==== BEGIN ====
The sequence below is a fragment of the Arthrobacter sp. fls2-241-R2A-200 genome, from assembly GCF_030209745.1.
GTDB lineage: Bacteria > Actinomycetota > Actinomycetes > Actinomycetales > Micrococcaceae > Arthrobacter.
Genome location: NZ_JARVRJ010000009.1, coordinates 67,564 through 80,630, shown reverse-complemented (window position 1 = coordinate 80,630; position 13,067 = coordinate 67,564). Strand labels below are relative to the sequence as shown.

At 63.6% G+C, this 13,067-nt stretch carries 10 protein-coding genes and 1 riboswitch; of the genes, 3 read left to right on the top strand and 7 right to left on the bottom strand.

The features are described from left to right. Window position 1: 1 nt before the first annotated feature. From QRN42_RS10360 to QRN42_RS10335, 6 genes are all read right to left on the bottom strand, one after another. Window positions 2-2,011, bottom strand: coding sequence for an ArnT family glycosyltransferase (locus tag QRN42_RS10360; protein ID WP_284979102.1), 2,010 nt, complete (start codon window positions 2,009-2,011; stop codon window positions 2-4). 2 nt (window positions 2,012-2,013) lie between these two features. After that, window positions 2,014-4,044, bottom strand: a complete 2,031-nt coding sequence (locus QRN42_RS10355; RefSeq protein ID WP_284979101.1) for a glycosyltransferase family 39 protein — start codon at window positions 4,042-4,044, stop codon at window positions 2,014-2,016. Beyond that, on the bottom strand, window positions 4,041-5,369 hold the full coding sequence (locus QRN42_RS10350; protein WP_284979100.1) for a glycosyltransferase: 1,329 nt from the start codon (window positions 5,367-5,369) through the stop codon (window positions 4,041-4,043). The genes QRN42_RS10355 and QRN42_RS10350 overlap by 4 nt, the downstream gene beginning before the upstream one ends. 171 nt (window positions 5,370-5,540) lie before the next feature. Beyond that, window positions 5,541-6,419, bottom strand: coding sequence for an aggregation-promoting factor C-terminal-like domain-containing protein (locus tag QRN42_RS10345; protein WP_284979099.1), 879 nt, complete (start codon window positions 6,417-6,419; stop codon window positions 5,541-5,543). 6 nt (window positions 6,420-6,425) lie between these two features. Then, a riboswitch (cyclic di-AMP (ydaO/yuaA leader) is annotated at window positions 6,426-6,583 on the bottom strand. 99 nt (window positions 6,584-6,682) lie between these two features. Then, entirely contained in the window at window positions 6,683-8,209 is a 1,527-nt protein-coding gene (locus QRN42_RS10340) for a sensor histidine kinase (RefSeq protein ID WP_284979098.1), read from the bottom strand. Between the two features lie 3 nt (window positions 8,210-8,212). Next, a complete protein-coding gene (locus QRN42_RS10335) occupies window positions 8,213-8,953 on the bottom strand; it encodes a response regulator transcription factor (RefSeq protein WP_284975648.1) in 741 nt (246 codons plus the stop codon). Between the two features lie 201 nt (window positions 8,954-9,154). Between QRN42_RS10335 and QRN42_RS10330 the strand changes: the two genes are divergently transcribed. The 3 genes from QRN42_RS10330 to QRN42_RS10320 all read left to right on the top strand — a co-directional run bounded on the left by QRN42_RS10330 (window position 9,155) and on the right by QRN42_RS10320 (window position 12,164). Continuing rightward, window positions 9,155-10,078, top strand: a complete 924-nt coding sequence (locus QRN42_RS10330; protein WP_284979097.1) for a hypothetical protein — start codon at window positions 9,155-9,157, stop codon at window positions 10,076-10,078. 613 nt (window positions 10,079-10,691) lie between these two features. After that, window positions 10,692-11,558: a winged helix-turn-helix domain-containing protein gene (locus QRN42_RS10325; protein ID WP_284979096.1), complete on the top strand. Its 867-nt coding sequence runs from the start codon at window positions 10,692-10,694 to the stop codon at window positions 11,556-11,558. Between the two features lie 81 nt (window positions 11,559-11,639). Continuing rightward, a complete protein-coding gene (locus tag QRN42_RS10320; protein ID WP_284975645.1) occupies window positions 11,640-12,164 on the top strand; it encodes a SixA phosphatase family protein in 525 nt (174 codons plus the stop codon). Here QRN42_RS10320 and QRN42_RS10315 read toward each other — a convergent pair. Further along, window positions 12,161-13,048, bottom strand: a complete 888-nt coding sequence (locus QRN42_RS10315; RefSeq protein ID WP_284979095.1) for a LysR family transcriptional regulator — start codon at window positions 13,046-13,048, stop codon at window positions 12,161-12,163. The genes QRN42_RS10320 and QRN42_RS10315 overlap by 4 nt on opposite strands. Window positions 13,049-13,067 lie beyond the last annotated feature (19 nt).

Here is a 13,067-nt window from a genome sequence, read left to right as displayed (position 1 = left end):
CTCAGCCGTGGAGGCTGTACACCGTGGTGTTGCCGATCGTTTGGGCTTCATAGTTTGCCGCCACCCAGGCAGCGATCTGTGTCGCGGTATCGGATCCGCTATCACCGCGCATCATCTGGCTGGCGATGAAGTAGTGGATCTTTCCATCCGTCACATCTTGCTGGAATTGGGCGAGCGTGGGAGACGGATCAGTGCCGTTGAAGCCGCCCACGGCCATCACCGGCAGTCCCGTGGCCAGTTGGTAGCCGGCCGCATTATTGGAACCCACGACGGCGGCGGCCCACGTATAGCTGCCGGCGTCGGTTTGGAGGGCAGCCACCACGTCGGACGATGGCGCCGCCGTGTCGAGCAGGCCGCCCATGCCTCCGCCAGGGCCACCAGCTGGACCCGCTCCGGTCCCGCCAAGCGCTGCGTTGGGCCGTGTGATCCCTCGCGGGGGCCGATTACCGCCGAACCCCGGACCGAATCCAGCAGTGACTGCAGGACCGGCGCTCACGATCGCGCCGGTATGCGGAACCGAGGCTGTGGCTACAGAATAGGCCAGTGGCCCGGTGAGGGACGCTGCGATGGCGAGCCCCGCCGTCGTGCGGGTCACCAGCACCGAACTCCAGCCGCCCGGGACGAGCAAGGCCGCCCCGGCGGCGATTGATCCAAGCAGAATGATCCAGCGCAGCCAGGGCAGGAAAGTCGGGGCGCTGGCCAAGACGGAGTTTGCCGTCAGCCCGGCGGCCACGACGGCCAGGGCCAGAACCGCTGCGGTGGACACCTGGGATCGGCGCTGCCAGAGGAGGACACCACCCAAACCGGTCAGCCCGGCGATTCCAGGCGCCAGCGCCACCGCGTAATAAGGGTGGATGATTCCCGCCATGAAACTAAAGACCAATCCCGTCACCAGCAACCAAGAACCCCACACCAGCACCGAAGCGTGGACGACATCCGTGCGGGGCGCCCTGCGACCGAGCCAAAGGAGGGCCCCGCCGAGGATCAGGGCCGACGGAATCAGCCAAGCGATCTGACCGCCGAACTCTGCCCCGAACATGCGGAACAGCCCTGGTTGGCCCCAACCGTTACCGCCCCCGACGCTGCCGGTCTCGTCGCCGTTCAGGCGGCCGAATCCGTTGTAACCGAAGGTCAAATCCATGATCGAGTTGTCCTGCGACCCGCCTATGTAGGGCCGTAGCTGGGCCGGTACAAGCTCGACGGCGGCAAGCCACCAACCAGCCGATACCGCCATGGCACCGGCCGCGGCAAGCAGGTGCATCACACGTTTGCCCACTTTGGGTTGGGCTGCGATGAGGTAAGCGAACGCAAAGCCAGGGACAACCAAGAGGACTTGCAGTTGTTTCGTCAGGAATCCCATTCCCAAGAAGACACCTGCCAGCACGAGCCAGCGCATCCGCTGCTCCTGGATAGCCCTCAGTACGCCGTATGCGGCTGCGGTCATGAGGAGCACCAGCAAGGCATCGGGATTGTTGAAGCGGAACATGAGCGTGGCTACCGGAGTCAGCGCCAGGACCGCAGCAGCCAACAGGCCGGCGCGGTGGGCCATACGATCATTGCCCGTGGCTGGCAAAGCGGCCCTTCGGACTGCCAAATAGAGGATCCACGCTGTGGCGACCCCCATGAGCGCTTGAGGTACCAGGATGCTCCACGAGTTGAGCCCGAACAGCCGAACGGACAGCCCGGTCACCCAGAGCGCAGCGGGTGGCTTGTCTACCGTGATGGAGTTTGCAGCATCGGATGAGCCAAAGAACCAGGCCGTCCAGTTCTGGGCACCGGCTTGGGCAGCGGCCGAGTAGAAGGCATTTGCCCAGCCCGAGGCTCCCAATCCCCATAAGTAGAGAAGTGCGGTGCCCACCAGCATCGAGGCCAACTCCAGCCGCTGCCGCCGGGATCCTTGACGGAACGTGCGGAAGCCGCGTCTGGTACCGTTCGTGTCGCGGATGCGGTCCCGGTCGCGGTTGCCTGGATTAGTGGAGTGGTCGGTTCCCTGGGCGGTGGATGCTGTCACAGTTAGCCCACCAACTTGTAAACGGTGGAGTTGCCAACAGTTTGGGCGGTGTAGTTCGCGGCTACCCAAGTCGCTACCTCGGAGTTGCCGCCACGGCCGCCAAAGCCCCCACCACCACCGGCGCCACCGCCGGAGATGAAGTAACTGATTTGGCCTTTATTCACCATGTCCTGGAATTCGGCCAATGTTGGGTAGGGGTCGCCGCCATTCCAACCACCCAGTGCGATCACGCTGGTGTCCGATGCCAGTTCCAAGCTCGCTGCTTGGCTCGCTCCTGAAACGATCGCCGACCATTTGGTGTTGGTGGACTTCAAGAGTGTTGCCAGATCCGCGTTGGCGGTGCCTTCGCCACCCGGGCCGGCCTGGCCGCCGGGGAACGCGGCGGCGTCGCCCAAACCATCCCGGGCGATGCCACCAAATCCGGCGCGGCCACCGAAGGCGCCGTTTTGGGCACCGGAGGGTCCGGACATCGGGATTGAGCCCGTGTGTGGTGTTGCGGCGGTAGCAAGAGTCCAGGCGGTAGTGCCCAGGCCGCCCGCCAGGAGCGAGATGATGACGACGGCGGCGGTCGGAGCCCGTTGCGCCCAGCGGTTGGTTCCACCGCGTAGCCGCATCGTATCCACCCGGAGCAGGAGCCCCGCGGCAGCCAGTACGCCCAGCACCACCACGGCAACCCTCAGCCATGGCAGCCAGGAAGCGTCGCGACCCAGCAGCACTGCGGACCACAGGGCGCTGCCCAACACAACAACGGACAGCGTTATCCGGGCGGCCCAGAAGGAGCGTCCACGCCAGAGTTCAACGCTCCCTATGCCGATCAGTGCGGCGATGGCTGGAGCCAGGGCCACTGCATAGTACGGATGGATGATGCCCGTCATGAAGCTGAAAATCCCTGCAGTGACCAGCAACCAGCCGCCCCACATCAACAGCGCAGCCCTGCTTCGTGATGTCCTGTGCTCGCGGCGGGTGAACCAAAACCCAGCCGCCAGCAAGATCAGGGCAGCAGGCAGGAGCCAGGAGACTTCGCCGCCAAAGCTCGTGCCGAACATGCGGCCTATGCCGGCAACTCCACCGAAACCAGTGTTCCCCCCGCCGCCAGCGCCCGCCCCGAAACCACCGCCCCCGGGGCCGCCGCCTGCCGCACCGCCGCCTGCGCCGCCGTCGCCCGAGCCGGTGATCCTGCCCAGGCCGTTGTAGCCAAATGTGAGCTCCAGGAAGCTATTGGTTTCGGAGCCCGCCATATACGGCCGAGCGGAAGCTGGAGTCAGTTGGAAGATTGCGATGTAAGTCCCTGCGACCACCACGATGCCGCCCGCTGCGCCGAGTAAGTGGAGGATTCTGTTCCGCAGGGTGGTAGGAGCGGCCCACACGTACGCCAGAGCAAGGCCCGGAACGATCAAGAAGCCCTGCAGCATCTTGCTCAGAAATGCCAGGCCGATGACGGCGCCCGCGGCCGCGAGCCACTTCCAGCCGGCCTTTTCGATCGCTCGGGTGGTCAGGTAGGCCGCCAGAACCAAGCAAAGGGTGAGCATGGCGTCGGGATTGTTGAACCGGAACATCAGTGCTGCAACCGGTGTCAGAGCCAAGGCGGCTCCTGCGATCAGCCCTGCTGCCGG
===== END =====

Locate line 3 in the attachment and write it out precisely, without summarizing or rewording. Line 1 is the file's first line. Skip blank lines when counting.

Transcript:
Genome location: NZ_JARVRJ010000009.1, coordinates 67,564 through 80,630, shown reverse-complemented (window position 1 = coordinate 80,630; position 13,067 = coordinate 67,564). Strand labels below are relative to the sequence as shown.